Oh, I wouldn't be surprised at all. I've worked in IT support for a couple of decades now, and I know exactly how that goes.
There are two things about that though. First, it's a bit of a fringe case. You have to consider the question, "How many people of that sort are in my target audience?" If the answer is "a lot", then you should think about writing documentation for them specifically, and find a way separate it out from other documentation for those who are more comfortable using a computer. Otherwise, people who know what they're doing are going to be frustrated searching through 100 pages of inane instructions to find actual information.
Second, people like that often also won't read the documentation. If they do, they won't understand it, or else won't feel confident that they understand it. At a certain point, you have to either provide those people with IT support personnel that they can call (your older relative has you). At the very least, you need to provide them with simple step-by-step instructions that never vary, where they don't even need to understand what they're doing. Like "In order to do [x], press the power button on your computer to turn it on (it's located in the top-right-hand corner of the box under your desk). It will flash some things on the screen for a while. Wait for it to ask for a password, and then type 'hunter2'. Wait 2 minutes. Then find the blue "E" on your screen, with "Internet Explorer" written under it. It will be the third little picture on the screen, all the way to the left..."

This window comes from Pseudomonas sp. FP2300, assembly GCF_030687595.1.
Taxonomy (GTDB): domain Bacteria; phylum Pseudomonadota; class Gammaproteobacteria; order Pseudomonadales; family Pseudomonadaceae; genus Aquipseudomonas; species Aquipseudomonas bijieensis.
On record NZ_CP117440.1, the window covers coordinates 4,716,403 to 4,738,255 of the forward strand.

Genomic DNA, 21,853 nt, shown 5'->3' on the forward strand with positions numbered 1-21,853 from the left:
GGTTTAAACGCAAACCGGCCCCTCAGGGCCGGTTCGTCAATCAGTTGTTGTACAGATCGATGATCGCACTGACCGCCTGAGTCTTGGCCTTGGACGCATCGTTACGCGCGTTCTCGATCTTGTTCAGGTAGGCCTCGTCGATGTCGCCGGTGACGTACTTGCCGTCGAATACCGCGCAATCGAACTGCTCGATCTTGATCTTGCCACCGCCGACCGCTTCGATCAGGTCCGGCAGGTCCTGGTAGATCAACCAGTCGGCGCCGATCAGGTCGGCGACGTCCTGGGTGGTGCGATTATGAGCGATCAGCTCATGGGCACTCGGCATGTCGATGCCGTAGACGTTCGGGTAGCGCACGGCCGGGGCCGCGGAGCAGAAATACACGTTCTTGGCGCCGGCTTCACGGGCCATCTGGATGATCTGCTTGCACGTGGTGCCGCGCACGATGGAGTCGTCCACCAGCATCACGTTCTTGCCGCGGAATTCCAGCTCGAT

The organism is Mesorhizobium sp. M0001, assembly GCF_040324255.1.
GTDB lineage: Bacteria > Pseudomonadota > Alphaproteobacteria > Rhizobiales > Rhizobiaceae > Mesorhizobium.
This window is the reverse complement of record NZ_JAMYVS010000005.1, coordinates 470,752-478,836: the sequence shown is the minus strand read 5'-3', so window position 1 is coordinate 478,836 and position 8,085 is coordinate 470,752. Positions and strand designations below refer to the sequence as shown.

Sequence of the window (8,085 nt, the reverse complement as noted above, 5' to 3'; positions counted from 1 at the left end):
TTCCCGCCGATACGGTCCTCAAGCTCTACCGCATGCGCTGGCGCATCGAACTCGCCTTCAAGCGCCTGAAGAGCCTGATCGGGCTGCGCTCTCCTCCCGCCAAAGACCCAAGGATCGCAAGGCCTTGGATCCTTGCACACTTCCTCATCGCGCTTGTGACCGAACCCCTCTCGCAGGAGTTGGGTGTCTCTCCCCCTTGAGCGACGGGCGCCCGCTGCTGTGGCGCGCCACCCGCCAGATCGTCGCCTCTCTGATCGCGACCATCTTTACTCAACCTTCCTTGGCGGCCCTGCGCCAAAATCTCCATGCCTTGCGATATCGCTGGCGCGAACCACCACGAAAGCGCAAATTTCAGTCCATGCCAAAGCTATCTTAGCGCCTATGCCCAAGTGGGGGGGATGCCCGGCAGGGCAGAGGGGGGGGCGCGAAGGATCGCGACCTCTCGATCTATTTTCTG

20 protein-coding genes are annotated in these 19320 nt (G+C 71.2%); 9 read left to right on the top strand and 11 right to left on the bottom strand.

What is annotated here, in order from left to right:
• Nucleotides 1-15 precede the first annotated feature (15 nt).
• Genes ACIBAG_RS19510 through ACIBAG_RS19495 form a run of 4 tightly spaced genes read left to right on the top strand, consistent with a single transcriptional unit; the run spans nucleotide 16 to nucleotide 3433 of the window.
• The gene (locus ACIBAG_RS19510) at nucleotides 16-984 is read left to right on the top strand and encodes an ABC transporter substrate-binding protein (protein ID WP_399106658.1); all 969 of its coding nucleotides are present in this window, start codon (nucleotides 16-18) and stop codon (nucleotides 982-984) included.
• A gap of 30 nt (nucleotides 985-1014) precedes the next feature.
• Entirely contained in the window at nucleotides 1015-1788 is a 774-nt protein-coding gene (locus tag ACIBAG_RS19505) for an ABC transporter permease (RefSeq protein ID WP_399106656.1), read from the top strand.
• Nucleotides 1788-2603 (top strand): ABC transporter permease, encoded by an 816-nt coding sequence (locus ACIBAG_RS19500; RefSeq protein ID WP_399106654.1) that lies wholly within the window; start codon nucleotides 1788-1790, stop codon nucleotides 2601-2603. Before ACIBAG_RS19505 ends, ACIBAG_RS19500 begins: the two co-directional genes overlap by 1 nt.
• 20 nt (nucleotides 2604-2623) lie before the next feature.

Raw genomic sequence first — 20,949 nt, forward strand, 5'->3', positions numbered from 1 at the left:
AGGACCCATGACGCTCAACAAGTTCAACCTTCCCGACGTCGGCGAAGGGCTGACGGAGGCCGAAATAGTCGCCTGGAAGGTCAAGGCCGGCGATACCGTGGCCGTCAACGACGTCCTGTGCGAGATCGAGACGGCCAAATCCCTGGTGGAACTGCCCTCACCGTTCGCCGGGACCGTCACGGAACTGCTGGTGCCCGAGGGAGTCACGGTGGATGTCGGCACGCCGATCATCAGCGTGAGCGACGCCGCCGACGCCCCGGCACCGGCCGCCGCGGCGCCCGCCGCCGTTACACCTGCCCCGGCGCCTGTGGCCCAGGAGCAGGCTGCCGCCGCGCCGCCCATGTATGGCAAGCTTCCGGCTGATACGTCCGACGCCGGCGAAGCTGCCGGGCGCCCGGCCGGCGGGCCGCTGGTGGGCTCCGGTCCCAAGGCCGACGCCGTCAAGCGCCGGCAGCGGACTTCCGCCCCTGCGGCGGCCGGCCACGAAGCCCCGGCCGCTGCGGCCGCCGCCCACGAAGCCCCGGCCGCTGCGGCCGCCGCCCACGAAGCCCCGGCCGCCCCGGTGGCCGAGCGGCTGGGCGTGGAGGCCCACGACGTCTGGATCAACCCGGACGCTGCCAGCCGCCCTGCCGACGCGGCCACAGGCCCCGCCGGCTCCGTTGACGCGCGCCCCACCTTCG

I've had to write instructions like that before, and some people need it to be that simple. But obviously a web application vendor can't take responsibility for that level of instruction. Even something like Dropbox, which is designed to be extremely simple, has to assume some level of competency.